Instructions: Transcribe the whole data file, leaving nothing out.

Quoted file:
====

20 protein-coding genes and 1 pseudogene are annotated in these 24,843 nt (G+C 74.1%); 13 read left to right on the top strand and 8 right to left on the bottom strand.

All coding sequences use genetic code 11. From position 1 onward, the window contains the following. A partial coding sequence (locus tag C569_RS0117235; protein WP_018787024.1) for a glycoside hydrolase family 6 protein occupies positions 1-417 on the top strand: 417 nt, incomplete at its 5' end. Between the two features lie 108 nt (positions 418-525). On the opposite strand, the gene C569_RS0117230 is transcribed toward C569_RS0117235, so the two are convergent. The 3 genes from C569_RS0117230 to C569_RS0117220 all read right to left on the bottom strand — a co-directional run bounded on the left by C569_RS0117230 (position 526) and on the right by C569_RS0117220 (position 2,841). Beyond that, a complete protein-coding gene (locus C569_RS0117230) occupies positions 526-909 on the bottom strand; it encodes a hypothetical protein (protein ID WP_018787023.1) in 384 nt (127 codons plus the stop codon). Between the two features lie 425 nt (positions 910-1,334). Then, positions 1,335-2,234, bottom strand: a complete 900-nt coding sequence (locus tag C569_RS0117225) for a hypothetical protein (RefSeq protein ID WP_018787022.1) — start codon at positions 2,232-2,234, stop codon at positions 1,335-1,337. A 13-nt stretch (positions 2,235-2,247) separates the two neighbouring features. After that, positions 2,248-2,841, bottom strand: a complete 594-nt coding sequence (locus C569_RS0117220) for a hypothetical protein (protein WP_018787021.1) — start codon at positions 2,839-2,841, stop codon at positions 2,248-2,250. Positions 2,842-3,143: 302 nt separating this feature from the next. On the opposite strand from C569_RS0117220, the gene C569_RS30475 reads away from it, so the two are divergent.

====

20 protein-coding genes and 1 pseudogene are annotated in these 24,843 nt (G+C 74.1%); 13 read left to right on the top strand and 8 right to left on the bottom strand.

All coding sequences use genetic code 11. From position 1 onward, the window contains the following. A partial coding sequence (locus tag C569_RS0117235; protein WP_018787024.1) for a glycoside hydrolase family 6 protein occupies positions 1-417 on the top strand: 417 nt, incomplete at its 5' end. Between the two features lie 108 nt (positions 418-525). On the opposite strand, the gene C569_RS0117230 is transcribed toward C569_RS0117235, so the two are convergent. The 3 genes from C569_RS0117230 to C569_RS0117220 all read right to left on the bottom strand — a co-directional run bounded on the left by C569_RS0117230 (position 526) and on the right by C569_RS0117220 (position 2,841). Beyond that, a complete protein-coding gene (locus C569_RS0117230) occupies positions 526-909 on the bottom strand; it encodes a hypothetical protein (protein ID WP_018787023.1) in 384 nt (127 codons plus the stop codon). Between the two features lie 425 nt (positions 910-1,334). Then, positions 1,335-2,234, bottom strand: a complete 900-nt coding sequence (locus tag C569_RS0117225) for a hypothetical protein (RefSeq protein ID WP_018787022.1) — start codon at positions 2,232-2,234, stop codon at positions 1,335-1,337. A 13-nt stretch (positions 2,235-2,247) separates the two neighbouring features. After that, positions 2,248-2,841, bottom strand: a complete 594-nt coding sequence (locus C569_RS0117220) for a hypothetical protein (protein WP_018787021.1) — start codon at positions 2,839-2,841, stop codon at positions 2,248-2,250. Positions 2,842-3,143: 302 nt separating this feature from the next. On the opposite strand from C569_RS0117220, the gene C569_RS30475 reads away from it, so the two are divergent.